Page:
The Exhaustion system in D&D 5th Edition is terrible.
That's not a hot take, and is in fact a pretty generally accepted opinion, but today I thought I'd take a look at why it's so bad, and what could be done to fix it. So: what's wrong with exhaustion?
1. The penalties are weird
As much as I love raw mechanical systems, flavour tie-in and things making intuitive sense is essential, particularly in a RP game like D&D. The penalties levied at different exhaustion levels aren't really related to each other. Levels 2 & 5 are movement-related, 4 & 6 are HP-related, and 1 & 3 only seem similar to each other until you note that ability checks are mostly non-combat while attacks and saves are almost exclusively combat-related. These penalties being so distinct means that at any point, one more level of exhaustion could be either crippling or irrelevant, dependent on the task at hand.
2. Penalties scale differently for each class
The penalties affect each class very differently. For example, most wizards really won't care at all about the first two exhaustion levels—ability check disadvantage & halved movement—and can work around the third without too much trouble by using spells that target an enemy's saves rather than requiring an attack roll. Meanwhile, one exhaustion level can seriously affect a skill monkey's ability to do things outside of combat, or a grappler's ability to do things in combat, and two exhaustion levels may cripple a Barbarian or Paladin, classes that are only effective at close range.
3. It's part of the very half-baked mechanical support for exploration
On page 8 of the Player's Handbook, the three pillars of D&D are listed as Exploration, Social Interaction & Combat. Of those three, the mechanics of 5e are very heavily combat-centric, and while there is some mechanical framework for social interaction, exploration for some reason got completely shafted. Now, my problems with this are numerous, and I'm sure I'll have a proper gripe about 5e's lack of exploration support at some point, but for now my point is that exhaustion is a mechanic largely built for exploration/survival, but without any actual exploration/survival systems it just sits there unused, orphaned by pretty much the entire rest of the book.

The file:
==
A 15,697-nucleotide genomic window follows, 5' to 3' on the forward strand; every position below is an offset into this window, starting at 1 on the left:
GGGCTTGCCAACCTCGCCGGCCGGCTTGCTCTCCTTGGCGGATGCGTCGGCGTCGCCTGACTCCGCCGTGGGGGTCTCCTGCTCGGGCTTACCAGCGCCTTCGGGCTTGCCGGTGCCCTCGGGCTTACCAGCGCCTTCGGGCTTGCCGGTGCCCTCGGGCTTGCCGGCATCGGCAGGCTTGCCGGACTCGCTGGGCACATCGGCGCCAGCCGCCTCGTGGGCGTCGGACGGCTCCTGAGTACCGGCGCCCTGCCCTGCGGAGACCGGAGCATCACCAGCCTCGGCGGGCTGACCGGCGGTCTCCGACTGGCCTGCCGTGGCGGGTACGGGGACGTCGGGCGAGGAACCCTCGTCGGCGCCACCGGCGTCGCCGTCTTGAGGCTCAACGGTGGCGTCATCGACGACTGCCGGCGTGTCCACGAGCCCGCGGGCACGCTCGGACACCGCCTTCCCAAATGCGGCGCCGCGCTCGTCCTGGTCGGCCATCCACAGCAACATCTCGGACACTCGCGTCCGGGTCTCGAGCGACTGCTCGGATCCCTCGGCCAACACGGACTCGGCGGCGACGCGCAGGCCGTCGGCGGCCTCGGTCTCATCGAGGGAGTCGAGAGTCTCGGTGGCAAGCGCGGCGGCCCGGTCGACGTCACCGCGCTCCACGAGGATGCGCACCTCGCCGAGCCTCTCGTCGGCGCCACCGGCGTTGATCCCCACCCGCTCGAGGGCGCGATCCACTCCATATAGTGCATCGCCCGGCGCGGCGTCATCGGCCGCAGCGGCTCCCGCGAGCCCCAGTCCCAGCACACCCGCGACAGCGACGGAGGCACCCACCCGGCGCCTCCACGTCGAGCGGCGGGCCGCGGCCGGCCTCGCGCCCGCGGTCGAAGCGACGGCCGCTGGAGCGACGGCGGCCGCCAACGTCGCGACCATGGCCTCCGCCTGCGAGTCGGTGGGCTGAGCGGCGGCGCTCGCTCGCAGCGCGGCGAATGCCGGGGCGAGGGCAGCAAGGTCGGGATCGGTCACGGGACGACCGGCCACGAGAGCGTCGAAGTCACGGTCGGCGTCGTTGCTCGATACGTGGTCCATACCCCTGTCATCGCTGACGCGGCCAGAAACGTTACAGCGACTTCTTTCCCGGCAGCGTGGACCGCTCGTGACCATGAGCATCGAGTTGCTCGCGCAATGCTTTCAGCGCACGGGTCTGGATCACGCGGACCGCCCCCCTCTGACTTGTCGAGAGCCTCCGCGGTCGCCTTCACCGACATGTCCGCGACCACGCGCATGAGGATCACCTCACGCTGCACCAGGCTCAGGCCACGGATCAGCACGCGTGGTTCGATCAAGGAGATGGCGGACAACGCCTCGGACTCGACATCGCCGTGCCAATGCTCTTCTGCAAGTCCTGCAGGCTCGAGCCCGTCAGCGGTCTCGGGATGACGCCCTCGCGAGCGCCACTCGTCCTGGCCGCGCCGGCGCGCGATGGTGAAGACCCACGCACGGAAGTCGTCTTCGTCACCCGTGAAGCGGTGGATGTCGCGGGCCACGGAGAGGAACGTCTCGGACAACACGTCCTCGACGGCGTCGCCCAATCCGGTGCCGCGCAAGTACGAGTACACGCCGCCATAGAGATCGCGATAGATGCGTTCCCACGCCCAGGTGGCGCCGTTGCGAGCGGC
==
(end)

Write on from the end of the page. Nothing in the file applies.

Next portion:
Between the PHB and the Dungeon Master's Guide, exhaustion is given as a penalty for extreme temperatures, frigid water, starvation, dehydration, and travelling at a forced march. Xanathar's Guide to Everything adds exhaustion from long periods without a long rest, and temporary exhaustion from the spell Sickening Radiance. There's a single enemy from Princes of the Apocalypse, and to my knowledge that's pretty much it. No other spells, no monsters, no abilities... except for the PHB's first Barbarian subclass: the Berserker.
Berserkers can take a level of exhaustion to make attacks with their bonus action for the duration of a single combat. Cool, fitting, powerful. However, in additon to the fact that the other subclass is the famed Totem Warrior, who can extend your resistance from physical to all damage, the Berserker really isn't an appealing subclass because exhaustion is so punishing. If you're gaining a level of exhaustion each time you use that ability in combat... that leads us to Number Four.
4. Exhaustion can only be removed by a long rest, and only one level at a time
(or by the 5th-level spell Greater Restoration, which you can't get until 9th level, is only available to three classes, and is a pretty expensive trade for the Berserker ability). That's it. Those are the only ways to remove exhaustion, which means for practical purposes a Berserker can only gain their extra attack in one combat per long rest, is a mediocre grappler at best, and usually has disadvantage on ability checks, discouraging the player from participating in half the game.
So, how would I change exhaustion?
Exhaustion is one of the most frequently house-ruled or hand-waved parts of 5e. I've seen a number of house-rules, most of which seem to focus on adding things that cause exhaustion or changing the Berserker penalty. Here's my rework, redefining exhaustion with hit dice—another underused mechanic in 5e, directly tied to a character's endurance.
These changes still function in line with the original design goals, creating pressure to rest, while impeding a character's abilities in a clear, understandable way that affects all classes in a similar manner.